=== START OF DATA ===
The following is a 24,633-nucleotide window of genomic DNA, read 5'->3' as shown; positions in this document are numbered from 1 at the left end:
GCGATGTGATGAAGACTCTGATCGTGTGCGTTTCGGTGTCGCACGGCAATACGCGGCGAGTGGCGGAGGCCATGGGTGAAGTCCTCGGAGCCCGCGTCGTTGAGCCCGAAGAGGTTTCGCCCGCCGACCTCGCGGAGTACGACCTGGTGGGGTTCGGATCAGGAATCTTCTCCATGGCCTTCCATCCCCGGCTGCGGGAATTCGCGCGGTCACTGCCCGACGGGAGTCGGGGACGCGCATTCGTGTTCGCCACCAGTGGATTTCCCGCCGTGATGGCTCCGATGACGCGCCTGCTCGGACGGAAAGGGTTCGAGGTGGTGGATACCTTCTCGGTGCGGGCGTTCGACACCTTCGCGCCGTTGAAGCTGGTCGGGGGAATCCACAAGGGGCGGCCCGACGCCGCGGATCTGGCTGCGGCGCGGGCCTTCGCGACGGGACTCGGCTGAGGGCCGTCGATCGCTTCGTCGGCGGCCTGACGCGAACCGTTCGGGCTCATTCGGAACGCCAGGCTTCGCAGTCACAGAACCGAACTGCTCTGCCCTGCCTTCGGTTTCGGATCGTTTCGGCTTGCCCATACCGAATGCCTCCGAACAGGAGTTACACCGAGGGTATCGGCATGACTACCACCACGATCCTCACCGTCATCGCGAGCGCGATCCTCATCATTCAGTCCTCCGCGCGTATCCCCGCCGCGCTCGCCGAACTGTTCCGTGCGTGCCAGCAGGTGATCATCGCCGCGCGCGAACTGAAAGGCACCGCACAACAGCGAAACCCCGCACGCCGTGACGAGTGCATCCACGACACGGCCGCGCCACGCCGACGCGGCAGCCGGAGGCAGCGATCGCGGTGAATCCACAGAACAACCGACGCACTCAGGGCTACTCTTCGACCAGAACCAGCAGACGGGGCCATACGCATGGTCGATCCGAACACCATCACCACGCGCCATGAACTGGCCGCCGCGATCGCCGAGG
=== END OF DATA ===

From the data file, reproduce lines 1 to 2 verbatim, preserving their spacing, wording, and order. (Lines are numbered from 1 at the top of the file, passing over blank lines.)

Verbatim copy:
The following is a 24,633-nucleotide window of genomic DNA, read 5'->3' as shown; positions in this document are numbered from 1 at the left end:
GCGATGTGATGAAGACTCTGATCGTGTGCGTTTCGGTGTCGCACGGCAATACGCGGCGAGTGGCGGAGGCCATGGGTGAAGTCCTCGGAGCCCGCGTCGTTGAGCCCGAAGAGGTTTCGCCCGCCGACCTCGCGGAGTACGACCTGGTGGGGTTCGGATCAGGAATCTTCTCCATGGCCTTCCATCCCCGGCTGCGGGAATTCGCGCGGTCACTGCCCGACGGGAGTCGGGGACGCGCATTCGTGTTCGCCACCAGTGGATTTCCCGCCGTGATGGCTCCGATGACGCGCCTGCTCGGACGGAAAGGGTTCGAGGTGGTGGATACCTTCTCGGTGCGGGCGTTCGACACCTTCGCGCCGTTGAAGCTGGTCGGGGGAATCCACAAGGGGCGGCCCGACGCCGCGGATCTGGCTGCGGCGCGGGCCTTCGCGACGGGACTCGGCTGAGGGCCGTCGATCGCTTCGTCGGCGGCCTGACGCGAACCGTTCGGGCTCATTCGGAACGCCAGGCTTCGCAGTCACAGAACCGAACTGCTCTGCCCTGCCTTCGGTTTCGGATCGTTTCGGCTTGCCCATACCGAATGCCTCCGAACAGGAGTTACACCGAGGGTATCGGCATGACTACCACCACGATCCTCACCGTCATCGCGAGCGCGATCCTCATCATTCAGTCCTCCGCGCGTATCCCCGCCGCGCTCGCCGAACTGTTCCGTGCGTGCCAGCAGGTGATCATCGCCGCGCGCGAACTGAAAGGCACCGCACAACAGCGAAACCCCGCACGCCGTGACGAGTGCATCCACGACACGGCCGCGCCACGCCGACGCGGCAGCCGGAGGCAGCGATCGCGGTGAATCCACAGAACAACCGACGCACTCAGGGCTACTCTTCGACCAGAACCAGCAGACGGGGCCATACGCATGGTCGATCCGAACACCATCACCACGCGCCATGAACTGGCCGCCGCGATCGCCGAGG